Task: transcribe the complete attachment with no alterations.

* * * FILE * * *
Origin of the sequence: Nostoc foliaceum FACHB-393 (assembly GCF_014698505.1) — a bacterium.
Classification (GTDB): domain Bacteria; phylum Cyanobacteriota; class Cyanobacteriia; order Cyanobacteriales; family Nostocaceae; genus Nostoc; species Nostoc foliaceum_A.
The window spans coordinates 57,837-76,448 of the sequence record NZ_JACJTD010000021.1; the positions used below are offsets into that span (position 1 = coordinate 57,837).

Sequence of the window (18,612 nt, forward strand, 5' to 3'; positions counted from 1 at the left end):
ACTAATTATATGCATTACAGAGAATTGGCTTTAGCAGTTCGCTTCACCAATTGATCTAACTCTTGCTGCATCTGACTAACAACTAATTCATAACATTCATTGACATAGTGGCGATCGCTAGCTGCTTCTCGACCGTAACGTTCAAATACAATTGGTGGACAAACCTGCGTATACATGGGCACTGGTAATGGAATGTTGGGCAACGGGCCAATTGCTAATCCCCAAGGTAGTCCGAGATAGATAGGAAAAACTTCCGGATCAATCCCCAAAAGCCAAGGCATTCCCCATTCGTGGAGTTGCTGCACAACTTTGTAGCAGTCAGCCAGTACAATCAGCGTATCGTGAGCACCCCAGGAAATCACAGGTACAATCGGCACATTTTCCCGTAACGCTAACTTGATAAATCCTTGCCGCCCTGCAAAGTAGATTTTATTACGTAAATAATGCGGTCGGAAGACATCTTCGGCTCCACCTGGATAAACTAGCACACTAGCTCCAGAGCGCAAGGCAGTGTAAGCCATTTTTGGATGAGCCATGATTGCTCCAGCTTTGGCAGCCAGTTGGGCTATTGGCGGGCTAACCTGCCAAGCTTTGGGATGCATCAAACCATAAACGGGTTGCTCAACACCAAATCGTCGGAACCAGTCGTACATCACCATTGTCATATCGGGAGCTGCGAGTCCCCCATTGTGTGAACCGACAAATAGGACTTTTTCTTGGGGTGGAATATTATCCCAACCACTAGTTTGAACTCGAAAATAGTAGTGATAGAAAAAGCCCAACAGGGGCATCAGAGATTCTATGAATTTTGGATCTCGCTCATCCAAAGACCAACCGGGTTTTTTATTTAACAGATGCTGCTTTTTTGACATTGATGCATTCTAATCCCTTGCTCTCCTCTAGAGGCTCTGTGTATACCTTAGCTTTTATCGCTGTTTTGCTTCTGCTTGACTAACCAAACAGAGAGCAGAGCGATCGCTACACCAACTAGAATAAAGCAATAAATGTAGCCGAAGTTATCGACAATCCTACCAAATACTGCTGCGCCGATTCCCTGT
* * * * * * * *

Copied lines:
Origin of the sequence: Nostoc foliaceum FACHB-393 (assembly GCF_014698505.1) — a bacterium.
Classification (GTDB): domain Bacteria; phylum Cyanobacteriota; class Cyanobacteriia; order Cyanobacteriales; family Nostocaceae; genus Nostoc; species Nostoc foliaceum_A.
The window spans coordinates 57,837-76,448 of the sequence record NZ_JACJTD010000021.1; the positions used below are offsets into that span (position 1 = coordinate 57,837).

Sequence of the window (18,612 nt, forward strand, 5' to 3'; positions counted from 1 at the left end):
ACTAATTATATGCATTACAGAGAATTGGCTTTAGCAGTTCGCTTCACCAATTGATCTAACTCTTGCTGCATCTGACTAACAACTAATTCATAACATTCATTGACATAGTGGCGATCGCTAGCTGCTTCTCGACCGTAACGTTCAAATACAATTGGTGGACAAACCTGCGTATACATGGGCACTGGTAATGGAATGTTGGGCAACGGGCCAATTGCTAATCCCCAAGGTAGTCCGAGATAGATAGGAAAAACTTCCGGATCAATCCCCAAAAGCCAAGGCATTCCCCATTCGTGGAGTTGCTGCACAACTTTGTAGCAGTCAGCCAGTACAATCAGCGTATCGTGAGCACCCCAGGAAATCACAGGTACAATCGGCACATTTTCCCGTAACGCTAACTTGATAAATCCTTGCCGCCCTGCAAAGTAGATTTTATTACGTAAATAATGCGGTCGGAAGACATCTTCGGCTCCACCTGGATAAACTAGCACACTAGCTCCAGAGCGCAAGGCAGTGTAAGCCATTTTTGGATGAGCCATGATTGCTCCAGCTTTGGCAGCCAGTTGGGCTATTGGCGGGCTAACCTGCCAAGCTTTGGGATGCATCAAACCATAAACGGGTTGCTCAACACCAAATCGTCGGAACCAGTCGTACATCACCATTGTCATATCGGGAGCTGCGAGTCCCCCATTGTGTGAACCGACAAATAGGACTTTTTCTTGGGGTGGAATATTATCCCAACCACTAGTTTGAACTCGAAAATAGTAGTGATAGAAAAAGCCCAACAGGGGCATCAGAGATTCTATGAATTTTGGATCTCGCTCATCCAAAGACCAACCGGGTTTTTTATTTAACAGATGCTGCTTTTTTGACATTGATGCATTCTAATCCCTTGCTCTCCTCTAGAGGCTCTGTGTATACCTTAGCTTTTATCGCTGTTTTGCTTCTGCTTGACTAACCAAACAGAGAGCAGAGCGATCGCTACACCAACTAGAATAAAGCAATAAATGTAGCCGAAGTTATCGACAATCCTACCAAATACTGCTGCGCCGATTCCCTGT